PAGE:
0099: The Colonists
1 February, 1999
A Recording by Lamont Townsend
Aboard the United Space Ship Westward
The first thing that strikes one about the colonist deck is the smell. The moment the lift doors open, I am met with a complex, earthy scent of people and animals that not even a constant regimen of deep cleaning and waste recycling can completely erase. It smells like sawdust and hay, perspiration and glycerine, rubbed shoulders and scraped knees. It is not in the least unpleasant; just the opposite. Upon entering this deck that occupies the upper part of Westward, I suddenly realize that there is something abnormal and perhaps unwholesome about the cool, antiseptic air of the decks below.
Next come the sounds. Having just left the control deck, I was a moment ago immersed in the clicking and whirring of computers, the beeping of consoles, the measured footsteps of general business. Now, children shout as they negotiate the terms of play. Mothers raise their voices to be heard above them. Music plays; a discordant blend of sounds as popular jazz plays from one quarter of the deck, classical piano drifts from another, and a child absently practices on a recorder near the observation windows. There is a bustle of activity; everyone here is occupied with something, but it is not the same kind of mechanical busyness observed below. Westward’s duty schedule is divided into three shifts, and at any given time of day or night, one is likely to find the control deck swarming with technicians and analysts moving from station to station with focused professionalism. The colonist deck, by contrast, operates by rhythms. Depending on the day or the hour, a visitor looking out at the open common area may encounter the early morning cavalcade of livestock as they are led through their daily exercise. Or, one might find the children gathered in a circle for a lesson. In the middle of the day, blankets are laid out and baskets opened for a picnic-style lunch. In the evening, chairs might be pulled out from the housing units for a communal concert or church service. For ten hours at night, it is dark and quiet, every colonist sleeping at the same time.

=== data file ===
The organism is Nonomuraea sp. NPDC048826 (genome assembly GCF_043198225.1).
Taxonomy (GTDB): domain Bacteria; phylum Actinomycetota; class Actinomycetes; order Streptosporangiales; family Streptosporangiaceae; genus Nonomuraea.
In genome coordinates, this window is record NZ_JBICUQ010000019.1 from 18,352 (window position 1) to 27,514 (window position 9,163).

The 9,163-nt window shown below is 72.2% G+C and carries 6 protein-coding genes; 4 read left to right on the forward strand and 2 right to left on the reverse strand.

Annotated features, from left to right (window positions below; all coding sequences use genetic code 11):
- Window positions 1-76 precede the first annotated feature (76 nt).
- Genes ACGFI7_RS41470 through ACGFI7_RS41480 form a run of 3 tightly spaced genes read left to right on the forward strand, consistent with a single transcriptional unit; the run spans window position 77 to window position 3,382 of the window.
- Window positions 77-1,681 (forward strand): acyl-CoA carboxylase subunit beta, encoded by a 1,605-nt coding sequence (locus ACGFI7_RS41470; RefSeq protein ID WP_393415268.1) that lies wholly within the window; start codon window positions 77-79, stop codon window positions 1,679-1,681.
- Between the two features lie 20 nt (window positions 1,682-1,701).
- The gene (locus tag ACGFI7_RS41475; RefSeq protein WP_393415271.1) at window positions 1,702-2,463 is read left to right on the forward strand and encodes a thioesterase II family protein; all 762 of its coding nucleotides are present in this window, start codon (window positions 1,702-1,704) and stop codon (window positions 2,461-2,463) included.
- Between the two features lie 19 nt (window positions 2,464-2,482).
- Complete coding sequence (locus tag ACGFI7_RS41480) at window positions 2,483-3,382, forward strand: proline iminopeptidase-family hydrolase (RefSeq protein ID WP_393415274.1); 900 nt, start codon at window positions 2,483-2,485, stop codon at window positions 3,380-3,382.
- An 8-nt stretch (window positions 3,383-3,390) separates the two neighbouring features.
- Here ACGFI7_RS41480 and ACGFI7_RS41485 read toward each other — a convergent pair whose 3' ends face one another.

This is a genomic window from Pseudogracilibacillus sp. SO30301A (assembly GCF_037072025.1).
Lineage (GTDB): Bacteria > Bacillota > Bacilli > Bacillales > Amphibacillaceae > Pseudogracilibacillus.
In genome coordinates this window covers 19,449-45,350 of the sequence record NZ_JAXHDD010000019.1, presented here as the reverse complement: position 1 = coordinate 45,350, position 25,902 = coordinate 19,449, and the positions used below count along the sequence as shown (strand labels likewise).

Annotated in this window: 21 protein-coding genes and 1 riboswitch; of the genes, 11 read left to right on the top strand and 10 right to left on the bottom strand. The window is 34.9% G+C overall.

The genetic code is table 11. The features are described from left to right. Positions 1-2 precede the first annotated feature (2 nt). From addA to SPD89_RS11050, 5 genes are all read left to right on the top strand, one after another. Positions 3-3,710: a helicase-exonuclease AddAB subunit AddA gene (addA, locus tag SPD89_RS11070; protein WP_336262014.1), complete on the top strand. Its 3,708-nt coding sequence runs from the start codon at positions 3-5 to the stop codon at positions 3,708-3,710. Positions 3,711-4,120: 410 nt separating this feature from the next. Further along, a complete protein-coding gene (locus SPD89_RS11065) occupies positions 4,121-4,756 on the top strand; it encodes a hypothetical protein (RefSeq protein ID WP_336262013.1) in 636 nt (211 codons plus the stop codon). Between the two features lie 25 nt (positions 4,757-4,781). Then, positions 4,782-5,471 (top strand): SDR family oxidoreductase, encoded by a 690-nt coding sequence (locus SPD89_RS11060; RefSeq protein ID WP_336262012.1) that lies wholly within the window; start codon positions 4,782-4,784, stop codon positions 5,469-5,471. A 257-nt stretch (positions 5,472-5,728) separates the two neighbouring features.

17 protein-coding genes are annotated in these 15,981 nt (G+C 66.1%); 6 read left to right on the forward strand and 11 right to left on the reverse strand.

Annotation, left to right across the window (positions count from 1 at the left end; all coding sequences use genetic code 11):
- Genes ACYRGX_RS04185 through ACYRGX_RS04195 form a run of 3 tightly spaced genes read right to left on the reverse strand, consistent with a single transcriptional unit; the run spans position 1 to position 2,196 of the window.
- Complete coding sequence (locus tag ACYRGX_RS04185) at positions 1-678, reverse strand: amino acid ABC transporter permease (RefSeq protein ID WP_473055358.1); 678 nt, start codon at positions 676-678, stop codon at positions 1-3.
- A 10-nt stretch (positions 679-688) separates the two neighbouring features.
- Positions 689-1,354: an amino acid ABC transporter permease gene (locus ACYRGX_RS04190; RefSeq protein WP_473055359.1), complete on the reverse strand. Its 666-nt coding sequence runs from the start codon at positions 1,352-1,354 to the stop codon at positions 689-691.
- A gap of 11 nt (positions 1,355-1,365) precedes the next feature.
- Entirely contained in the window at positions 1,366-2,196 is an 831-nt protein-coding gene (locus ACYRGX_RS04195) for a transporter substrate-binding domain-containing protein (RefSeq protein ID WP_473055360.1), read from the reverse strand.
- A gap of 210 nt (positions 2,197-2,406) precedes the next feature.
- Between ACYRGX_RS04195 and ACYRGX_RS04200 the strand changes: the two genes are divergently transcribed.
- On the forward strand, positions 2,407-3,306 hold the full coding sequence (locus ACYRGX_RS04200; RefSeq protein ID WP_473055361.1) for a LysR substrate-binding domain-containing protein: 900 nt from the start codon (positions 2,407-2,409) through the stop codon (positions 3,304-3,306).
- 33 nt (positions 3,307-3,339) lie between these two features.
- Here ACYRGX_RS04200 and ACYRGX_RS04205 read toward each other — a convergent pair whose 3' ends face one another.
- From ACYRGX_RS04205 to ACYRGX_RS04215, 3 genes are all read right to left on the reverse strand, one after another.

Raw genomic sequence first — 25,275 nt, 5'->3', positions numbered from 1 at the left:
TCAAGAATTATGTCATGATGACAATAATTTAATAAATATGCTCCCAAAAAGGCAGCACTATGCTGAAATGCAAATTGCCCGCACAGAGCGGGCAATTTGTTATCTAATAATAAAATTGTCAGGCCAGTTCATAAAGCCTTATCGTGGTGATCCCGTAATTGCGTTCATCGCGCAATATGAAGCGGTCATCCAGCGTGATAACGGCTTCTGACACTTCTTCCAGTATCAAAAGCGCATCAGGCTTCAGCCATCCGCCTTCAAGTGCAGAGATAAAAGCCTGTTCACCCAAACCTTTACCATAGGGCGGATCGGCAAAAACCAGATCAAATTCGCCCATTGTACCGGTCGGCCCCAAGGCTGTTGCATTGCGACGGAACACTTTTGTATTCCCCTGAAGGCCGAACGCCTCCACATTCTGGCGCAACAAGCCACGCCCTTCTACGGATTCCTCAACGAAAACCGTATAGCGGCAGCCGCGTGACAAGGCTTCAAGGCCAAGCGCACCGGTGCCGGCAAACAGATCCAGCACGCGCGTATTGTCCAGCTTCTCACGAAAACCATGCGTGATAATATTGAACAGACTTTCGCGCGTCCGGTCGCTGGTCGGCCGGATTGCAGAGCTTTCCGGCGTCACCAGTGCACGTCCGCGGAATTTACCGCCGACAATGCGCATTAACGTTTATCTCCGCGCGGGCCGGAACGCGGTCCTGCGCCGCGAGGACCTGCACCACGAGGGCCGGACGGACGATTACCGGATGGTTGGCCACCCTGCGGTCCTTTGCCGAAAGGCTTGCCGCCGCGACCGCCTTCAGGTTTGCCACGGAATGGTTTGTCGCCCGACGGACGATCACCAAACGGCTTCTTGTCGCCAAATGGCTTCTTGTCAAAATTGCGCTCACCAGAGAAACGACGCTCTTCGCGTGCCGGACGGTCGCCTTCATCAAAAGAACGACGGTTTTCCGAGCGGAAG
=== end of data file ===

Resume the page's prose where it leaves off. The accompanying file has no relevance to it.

I find it remarkable that in an environment with no change in season, no soil to till, no structures to build, the colonists seem to be ever-occupied. These are people who were, before the introduction of Westward, prepared to make a life in the gas mining operations over Venus, or in the submarine colonies of Titan. To these pioneers, the prospect of perhaps settling on a world with a breathable atmosphere and tolerable temperatures would have, only three years ago, sounded like a fantasy. For them, an indefinite time spent sharing the space roughly the size of a city block with fifty other colonists and a small menagerie of animals is practically an extended vacation.
There is one thing that threatens the stability of their internal dynamics, as I see it, and that is the persistent presence of a hundred outsiders beneath their feet.
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